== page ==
It was only in 1995 when the first full-length 3D animation film graced theaters around the world. When viewers met Buzz Lightyear and Woody in Toy Story, it changed the history of animation forever. 3D animation used to be something reserved for high-powered computers and animation experts. But today, with the help of programs like Blender, animation is possible for anyone with a laptop.

How to Animate in Blender

If you already enjoy creating hand-sketched characters or other types of 2D art, diving into 3D is a great way to add a beneficial skill to your repertoire. Today, 3D art is used in everything from the Goo-Goo Buggy you drive in Mario Kart to the hyper-realistic landscapes seen in car commercials. Plus, if you hope to one day turn your passion for drawing into a full-blown career, learning 3D art is an impressive resume boost. 

Choose Your Shiny New Object

Blender’s viewport is empty with only the green x-axis and red y-axis visible. The menu “Add” is open and the cursor is clicking on the “Volume” option.
Still from Skillshare Class Your First Day in Blender 3D by SouthernShotty3D
Add the object of your choice by clicking on the “Add” menu option.

Whether you’re looking to learn more about Blender 2D animation or 3D, the first step is adding something to work with. In 3D, you do this by adding an object to your project. When you select “Add” from the menu bar, you’ll find a few different options. If you’re just getting started with Blender, the “Mesh” function will bring your illustrations to life with ease.

Once you hover over the Mesh option, you’ll have choices like “cube” and “sphere.” Go ahead and experiment with your options as you get your first taste of 3D animation. 

Navigate the Viewport

When animating in Blender, the first thing you’ll see is the viewport. It’s the name for the gray screen where you added your 3D object. Start out your exploration of Blender by getting familiar with the viewport. 

As you fully dive into animating, it’s best to invest in a 3-button mouse. This will greatly facilitate your navigation around the viewport. Click on the mouse’s middle button to rotate around your object, hold shift and click the middle button to pan from side to side, and use the mouse’s wheel to rotate around your object. 

 No worries if you’re just curious about 3D art and want to see how Blender works. There’s a gizmo in the top right corner that will allow you to navigate without a mouse.

A cube is visible within Blender’s viewport. The menu “View” is open and the cursor is clicking on the “Left Viewpoint” option.
Still from Skillshare Class Your First Day in Blender 3D by SouthernShotty3D
Observe your object from a different angle by clicking on the “View” tab and selecting “Viewpoint.” You can also move around you object with the red, green, and blue gizmo in the top right corner.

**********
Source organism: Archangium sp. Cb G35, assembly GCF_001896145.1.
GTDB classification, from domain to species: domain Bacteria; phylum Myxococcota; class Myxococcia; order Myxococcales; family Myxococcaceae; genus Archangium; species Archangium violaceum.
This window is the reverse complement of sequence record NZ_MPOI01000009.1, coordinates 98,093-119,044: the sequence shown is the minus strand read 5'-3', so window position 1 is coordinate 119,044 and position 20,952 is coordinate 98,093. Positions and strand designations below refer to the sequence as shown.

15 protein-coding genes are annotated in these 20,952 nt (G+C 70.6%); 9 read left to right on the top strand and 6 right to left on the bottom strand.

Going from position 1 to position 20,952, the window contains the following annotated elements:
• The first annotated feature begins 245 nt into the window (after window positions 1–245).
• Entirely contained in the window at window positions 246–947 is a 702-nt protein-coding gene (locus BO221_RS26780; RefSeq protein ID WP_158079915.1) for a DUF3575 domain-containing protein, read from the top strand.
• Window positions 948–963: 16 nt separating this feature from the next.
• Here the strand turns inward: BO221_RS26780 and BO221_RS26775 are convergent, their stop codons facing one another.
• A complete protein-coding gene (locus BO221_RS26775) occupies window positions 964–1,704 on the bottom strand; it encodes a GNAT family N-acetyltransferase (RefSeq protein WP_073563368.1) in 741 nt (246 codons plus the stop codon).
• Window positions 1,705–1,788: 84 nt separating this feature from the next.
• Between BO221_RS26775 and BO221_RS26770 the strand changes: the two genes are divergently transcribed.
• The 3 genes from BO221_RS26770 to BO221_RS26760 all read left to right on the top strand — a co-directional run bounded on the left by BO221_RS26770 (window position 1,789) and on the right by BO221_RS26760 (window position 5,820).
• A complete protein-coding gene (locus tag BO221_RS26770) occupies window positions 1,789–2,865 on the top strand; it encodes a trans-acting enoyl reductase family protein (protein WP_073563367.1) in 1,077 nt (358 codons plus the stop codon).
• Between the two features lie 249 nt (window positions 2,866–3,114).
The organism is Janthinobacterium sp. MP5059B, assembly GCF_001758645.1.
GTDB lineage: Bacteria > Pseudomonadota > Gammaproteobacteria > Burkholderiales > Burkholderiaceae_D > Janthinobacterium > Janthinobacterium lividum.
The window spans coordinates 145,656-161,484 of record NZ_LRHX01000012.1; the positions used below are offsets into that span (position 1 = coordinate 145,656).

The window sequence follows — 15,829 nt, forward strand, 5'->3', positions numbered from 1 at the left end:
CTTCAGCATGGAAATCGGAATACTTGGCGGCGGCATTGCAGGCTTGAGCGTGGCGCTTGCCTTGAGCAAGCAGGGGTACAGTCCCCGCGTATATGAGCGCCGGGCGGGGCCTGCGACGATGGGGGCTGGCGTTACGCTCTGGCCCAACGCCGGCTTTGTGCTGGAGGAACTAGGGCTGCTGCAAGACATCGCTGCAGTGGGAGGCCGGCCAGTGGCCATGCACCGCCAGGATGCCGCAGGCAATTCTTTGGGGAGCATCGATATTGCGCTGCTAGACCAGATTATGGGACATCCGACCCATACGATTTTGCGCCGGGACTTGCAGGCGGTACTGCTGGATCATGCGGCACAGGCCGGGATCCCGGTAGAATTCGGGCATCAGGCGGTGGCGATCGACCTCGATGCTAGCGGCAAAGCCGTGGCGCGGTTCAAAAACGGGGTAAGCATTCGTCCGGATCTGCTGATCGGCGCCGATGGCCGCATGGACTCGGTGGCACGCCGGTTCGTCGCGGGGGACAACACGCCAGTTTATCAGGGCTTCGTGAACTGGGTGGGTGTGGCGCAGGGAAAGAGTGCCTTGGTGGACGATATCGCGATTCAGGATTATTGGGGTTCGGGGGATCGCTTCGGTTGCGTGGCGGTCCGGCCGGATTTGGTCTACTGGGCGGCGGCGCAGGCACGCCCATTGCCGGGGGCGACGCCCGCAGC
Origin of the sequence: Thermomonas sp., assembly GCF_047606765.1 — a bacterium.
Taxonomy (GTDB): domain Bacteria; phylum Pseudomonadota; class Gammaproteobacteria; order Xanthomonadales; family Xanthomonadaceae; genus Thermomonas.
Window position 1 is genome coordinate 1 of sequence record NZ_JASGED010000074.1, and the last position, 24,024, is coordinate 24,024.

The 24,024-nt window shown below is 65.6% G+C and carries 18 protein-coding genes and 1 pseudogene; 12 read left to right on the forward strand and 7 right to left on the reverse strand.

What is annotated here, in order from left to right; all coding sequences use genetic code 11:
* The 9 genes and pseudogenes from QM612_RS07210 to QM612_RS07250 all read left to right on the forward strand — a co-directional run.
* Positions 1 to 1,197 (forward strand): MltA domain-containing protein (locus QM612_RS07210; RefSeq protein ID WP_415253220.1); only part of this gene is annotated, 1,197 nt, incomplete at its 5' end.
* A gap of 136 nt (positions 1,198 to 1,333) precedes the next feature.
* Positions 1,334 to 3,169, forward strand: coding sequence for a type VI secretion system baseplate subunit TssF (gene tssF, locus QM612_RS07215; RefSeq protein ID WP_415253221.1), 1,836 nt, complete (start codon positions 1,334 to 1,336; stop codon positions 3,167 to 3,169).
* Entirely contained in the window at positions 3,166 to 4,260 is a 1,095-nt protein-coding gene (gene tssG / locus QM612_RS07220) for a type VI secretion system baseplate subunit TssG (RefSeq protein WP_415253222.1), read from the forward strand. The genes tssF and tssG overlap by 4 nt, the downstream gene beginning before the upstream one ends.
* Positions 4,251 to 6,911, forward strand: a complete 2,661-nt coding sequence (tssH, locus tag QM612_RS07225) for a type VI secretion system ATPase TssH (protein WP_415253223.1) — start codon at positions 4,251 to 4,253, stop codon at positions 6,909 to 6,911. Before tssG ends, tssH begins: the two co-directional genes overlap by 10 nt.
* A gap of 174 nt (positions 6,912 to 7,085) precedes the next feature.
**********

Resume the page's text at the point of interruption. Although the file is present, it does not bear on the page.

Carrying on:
You can also adjust the angle you’re viewing your object with the “View” option in the left corner. Take a few minutes and click around your options. A lot of the tools are used for more advanced animation projects, but now is the perfect time to get the lay of the land. Don’t be afraid to experiment or make mistakes—that’s where all of the learning happens! 

Create Your Own 3D Characters!

Bring Your Illustration to Life With Blender 3D

Take Advantage of Your Tools

One of the reasons users enjoy working within Blender is because it comes with a lot of incredible tools. When you were exploring Blender animation essentials, you probably came across the tool bar on the left side of your screen. If not, click the “T” button on your keyboard and it will slide out onto the side of your viewport. 

These tools help you duplicate, move and delete elements from your artwork. If you already have an object in your viewfinder, you can test out a few of the tools now. You’ll be surprised at what you can discover with a little journey through the toolbar. 

One of the tools you’ll use the most when animating on Blender is “Move.” This tool will help you move your animation through both time and space. When you click on the “Move” button, which looks like four opposite facing arrows, three arrows will appear on your object.

Click the green arrow to put your object in the position to move along the x-axis. The red arrow represents the y-axis, and the blue arrow creates the z-axis. Within “Move” you’ll also be able to rotate and scale your object. Try turning your object around and then making it bigger. For right now, don’t worry about the final product, just relish in your new skill.   

Exploring Object Mode vs. Edit Mode

You’ve already got a movin’ and groovin’ 3D object on your hands, which means it’s almost time to move past the basics. Since you’ve been learning how to animate in Blender, you’ve been working with the “ObjectMode.” This functionality lets you move your objects around and set other object-related settings. 

But the fun really gets started when you enter “EditMode” to sculpt or change the shape of an object. You can easily switch between these two modes with the TAB button. Go ahead and tap on that TAB key and check out how your screen changes.